Thomas Peterson started his career in U-M pathology as the midnight operations supervisor of the Laboratory Data Center. He was primarily responsible for overseeing billing, which was done overnight at the time. After four years, Peterson, who had a degree in chemistry and experience teaching chemistry labs, took on a new role as a medical technology clinical chemistry instructor with the department. He was excited about his new role and was assigned an administrative assistant to help him update his coursework. That assistant, Ann Miller, made it known that she wasn’t thrilled to take Peterson on. Her first priority was providing support to Dr. Harold Oberman and she was always getting to Peterson’s requests last. Lucky for Peterson, there were five new computers in boxes outside of Eugene Napolitan’s office in the chair’s suite. He figured he’d just unpack one, build it, and use it to make his own updates.
The solution worked well for Peterson, but Napolitan, who was the director of finance and administration at the time, thought otherwise. He explained that the computer was purchased for someone else and Peterson would have to give it up. So, Peterson moved on to the next computer, and then the one after that. One by one, he built the computers and would use them for a short time before passing them along to the intended recipient. By the time he reached the fifth computer, a deal was struck. The department would order 10 more computers. If Peterson also built those, and supported them, he could keep a computer for himself. With that, his job evolved. “I typically don’t say that’s not my job,” Peterson explains. “I say, that sounds interesting, that could be my job.”
Peterson went on to put networks together in order to allow multiple users to access laser printers, which were very expensive at the time. He was also involved in leading and serving on enterprise-wide committees that made decisions about which email and network services should be used as an institution.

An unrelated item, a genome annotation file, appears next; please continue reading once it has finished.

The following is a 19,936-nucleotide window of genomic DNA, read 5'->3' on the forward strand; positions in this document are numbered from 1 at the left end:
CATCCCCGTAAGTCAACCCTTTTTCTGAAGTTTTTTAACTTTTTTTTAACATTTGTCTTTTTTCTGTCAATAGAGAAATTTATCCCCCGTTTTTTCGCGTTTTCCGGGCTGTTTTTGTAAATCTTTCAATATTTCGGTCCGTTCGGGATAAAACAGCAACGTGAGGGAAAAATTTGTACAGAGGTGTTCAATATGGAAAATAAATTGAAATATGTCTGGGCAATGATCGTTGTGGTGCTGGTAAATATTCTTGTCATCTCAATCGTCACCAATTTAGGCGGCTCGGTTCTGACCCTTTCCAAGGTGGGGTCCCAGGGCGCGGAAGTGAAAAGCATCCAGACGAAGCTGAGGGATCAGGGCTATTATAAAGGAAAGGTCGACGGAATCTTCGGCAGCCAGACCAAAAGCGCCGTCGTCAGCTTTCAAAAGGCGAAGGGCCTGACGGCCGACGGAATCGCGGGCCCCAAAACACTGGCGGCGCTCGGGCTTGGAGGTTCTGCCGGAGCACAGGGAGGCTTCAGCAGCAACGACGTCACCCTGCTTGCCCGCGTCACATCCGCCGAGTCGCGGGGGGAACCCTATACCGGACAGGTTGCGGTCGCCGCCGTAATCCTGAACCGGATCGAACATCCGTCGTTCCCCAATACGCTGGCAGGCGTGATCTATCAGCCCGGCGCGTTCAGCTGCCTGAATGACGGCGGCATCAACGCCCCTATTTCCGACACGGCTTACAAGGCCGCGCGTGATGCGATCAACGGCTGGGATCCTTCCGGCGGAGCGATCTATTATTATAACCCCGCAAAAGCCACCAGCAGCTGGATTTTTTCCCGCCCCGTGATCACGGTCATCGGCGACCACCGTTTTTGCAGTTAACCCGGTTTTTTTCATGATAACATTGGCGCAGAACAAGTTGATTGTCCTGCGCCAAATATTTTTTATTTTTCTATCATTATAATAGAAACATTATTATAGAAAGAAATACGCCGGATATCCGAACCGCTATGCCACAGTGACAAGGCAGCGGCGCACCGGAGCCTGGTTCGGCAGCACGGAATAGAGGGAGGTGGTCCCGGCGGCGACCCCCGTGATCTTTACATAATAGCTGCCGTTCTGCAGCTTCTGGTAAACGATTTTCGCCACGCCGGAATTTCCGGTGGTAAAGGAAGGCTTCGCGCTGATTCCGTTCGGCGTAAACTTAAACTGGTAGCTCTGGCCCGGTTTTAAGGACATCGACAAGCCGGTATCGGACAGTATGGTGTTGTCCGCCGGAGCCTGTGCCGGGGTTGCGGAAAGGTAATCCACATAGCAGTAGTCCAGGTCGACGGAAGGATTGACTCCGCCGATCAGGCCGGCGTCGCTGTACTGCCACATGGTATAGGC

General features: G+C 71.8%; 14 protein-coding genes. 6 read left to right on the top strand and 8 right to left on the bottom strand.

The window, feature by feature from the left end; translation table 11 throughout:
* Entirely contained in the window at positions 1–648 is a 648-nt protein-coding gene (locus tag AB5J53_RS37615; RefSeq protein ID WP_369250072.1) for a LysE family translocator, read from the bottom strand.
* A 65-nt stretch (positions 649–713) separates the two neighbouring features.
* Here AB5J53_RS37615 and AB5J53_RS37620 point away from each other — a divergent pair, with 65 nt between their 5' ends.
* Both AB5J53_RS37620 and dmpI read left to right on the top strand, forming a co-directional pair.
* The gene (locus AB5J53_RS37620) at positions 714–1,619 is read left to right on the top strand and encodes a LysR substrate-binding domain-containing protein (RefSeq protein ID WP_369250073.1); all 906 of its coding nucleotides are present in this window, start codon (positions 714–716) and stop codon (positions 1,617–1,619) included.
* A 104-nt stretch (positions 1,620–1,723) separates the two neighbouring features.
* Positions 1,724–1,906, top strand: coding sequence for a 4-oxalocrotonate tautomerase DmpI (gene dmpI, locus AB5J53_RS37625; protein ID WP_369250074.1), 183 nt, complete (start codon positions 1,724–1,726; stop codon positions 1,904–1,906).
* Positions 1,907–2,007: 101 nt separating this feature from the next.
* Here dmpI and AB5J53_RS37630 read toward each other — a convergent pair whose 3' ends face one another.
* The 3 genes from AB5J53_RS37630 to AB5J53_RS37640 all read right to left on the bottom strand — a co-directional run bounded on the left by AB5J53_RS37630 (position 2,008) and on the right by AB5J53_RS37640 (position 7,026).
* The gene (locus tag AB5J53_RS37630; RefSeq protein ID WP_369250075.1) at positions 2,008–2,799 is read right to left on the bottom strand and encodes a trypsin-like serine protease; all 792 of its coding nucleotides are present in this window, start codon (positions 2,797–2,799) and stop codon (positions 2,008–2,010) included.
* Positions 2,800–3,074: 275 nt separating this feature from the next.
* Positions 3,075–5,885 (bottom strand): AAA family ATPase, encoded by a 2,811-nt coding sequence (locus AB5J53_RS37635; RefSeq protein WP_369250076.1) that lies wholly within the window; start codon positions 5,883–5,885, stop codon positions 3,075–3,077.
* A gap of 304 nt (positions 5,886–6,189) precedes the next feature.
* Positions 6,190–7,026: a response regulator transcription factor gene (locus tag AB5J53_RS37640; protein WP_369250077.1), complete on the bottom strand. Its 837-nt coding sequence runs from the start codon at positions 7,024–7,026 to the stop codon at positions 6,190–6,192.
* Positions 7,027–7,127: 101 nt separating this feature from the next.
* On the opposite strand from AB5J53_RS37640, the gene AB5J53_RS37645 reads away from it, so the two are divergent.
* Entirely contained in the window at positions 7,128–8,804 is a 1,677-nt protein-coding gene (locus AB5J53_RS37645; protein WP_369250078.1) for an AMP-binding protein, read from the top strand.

Web services were adopted by the department very early on, in order to better support the Pathology Handbook, now formally known as the Clinical Test Catalog. The handbook lists all of the tests and services available through the Department of Pathology and MLabs. Before the web, the handbook cost the department tens of thousands of dollars each year to produce, print, and distribute. The hard copy version was never up-to-date because the information is constantly changing. Moving this information to the web allowed an editable database where new tests can be added and old tests updated at any time.
Another project Peterson recalls fondly is incorporating the use of barcoded patient wristbands into inpatient blood draws. The department had mobile carts that the phlebotomists could use on the patient floors in order to print out labels for the specimens in real time and then send them directly to the lab. However, they needed the ability to do a positive patient identification. Wristbands only had text at the time but Peterson and his team were able to launch a pilot program in three different areas of the hospital. Within three months, they successfully established the ability to scan barcodes on the patient wristbands as an additional way to establish identification.
Peterson recalls that he hasn’t always been a popular person walking down the halls of the department. His arrival in a work area often meant a change in the way people would do their jobs and was often met with resistance at first. “I’m an advocate of change,” he says. “I’ve had to be because I’m changing how you do work here by making it easier, better.”
Peterson spent the last several years of his career with the department embedded at Traverwood, where he supported the cytogenetics, molecular diagnostics, and HLA laboratories. He also provided support to PathSuite hardware and software in the anatomic pathology (AP) grossing rooms. While his official retirement date was back in June, he spent several weeks as a consultant, wrapping up the move of the Traverwood labs and the AP grossing rooms to the North Campus Research Complex.
In his retirement, Peterson plans to build a silo house, likely near Frankfort, Michigan. He’ll also spend part of the year up in the canyons in Midway, Utah where he’ll hike, ski, snowboard, snowmobile, and enjoy the wildlife.